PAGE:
Review: Nuance Dragon for Windows offers strong voice recognition

We're all getting more comfortable talking to devices these days, whether it means talking to Cortana, Google Now or Siri to check the weather forecast, asking Amazon Alexa which room your keys are in or telling Xbox to pause the video you're watching. But there's a voice dictation and control application that's been available for many years that is considerably more advanced.

Nuance's latest Dragon voice recognition for Windows now comes in several packages. Dragon 13 Home ($100) is for simple personal use; Dragon 13 Premium ($200) adds email, to-dos and other document-related features; Dragon Professional Individual ($300) is for business users who need features such as transcription; and Dragon Professional Group adds IT admin options for deployment and tracking. For this review, I worked with Dragon Professional Individual.

(There is also a version available for the Mac, which was reviewed in a previous article.)

If you're not familiar with Dragon, it is an application that lets you use your voice both for dictation and control; for example, you can tell Windows to open Word and then dictate your document. It works directly with familiar applications such as Word, Excel, Outlook, WordPerfect and Notepad, and popular browsers such as Chrome, Firefox and Internet Explorer; you can also control some popular websites like Bing and Gmail using spoken shortcuts.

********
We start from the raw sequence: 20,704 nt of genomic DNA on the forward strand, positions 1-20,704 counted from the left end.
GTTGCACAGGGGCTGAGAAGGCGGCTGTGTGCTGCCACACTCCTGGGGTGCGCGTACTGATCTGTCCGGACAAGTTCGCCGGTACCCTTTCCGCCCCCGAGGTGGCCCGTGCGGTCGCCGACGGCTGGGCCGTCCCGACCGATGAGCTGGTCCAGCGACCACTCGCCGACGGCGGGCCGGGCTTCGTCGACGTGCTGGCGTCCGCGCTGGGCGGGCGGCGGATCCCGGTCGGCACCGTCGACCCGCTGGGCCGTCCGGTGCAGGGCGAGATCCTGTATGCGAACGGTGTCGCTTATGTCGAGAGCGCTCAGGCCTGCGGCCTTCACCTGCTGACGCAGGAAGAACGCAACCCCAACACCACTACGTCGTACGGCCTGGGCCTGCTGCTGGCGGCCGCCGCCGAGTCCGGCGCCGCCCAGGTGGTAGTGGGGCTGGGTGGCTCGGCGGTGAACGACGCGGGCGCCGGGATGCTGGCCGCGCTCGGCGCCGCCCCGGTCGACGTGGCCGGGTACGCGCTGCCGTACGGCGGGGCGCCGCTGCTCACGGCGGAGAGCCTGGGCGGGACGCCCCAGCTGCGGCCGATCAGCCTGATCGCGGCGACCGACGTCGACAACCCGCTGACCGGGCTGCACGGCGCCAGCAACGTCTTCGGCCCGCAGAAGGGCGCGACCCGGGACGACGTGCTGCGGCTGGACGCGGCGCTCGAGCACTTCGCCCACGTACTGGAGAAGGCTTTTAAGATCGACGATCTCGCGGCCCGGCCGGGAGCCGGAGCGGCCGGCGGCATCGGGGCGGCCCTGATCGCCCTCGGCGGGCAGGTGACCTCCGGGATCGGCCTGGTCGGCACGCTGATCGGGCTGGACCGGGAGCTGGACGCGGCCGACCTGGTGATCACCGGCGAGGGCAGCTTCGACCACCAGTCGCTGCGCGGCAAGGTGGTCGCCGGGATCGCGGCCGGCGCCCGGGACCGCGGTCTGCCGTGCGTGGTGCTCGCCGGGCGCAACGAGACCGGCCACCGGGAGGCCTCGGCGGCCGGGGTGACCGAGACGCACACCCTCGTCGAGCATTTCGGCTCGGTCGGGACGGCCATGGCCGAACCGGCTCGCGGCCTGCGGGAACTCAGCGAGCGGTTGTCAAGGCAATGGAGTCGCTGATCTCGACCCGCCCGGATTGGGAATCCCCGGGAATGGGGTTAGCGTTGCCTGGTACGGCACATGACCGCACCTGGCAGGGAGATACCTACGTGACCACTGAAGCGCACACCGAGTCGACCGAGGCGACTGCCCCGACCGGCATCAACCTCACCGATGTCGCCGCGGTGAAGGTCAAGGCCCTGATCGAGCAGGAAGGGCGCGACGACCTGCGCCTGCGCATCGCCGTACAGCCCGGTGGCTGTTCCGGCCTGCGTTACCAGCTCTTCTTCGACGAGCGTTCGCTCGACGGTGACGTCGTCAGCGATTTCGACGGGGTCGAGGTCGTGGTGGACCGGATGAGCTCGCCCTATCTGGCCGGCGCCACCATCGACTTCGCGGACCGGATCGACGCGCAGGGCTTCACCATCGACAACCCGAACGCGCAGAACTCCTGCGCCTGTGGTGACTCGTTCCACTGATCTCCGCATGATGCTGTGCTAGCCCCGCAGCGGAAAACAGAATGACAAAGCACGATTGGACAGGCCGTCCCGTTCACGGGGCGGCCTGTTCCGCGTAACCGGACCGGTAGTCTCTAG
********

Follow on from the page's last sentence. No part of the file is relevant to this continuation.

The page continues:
When you start dictating in applications that are not directly supported, a Dictation Box pops up automatically to recognize your text and let you transfer it into the application.

Getting started with Dragon Professional is much less work than in older versions of the software. Once upon a time, you needed to read an entire chapter from a book into voice recognition software to get it to understand anything you were saying. Those days are gone. Setup and initial training took me less than 20 minutes, after which the software recognized my voice reasonably well.

You do need to pick both your region and accent; there's a different set of accents for different regions. For the UK that includes Australian, Indian and Southeast Asian as well as a "standard" British accent, whereas the U.S. and Canadian regions include not only "standard" English but southern U.S. English, British English and Pakistani, Spanish and teen (because children's voices need a different speech model).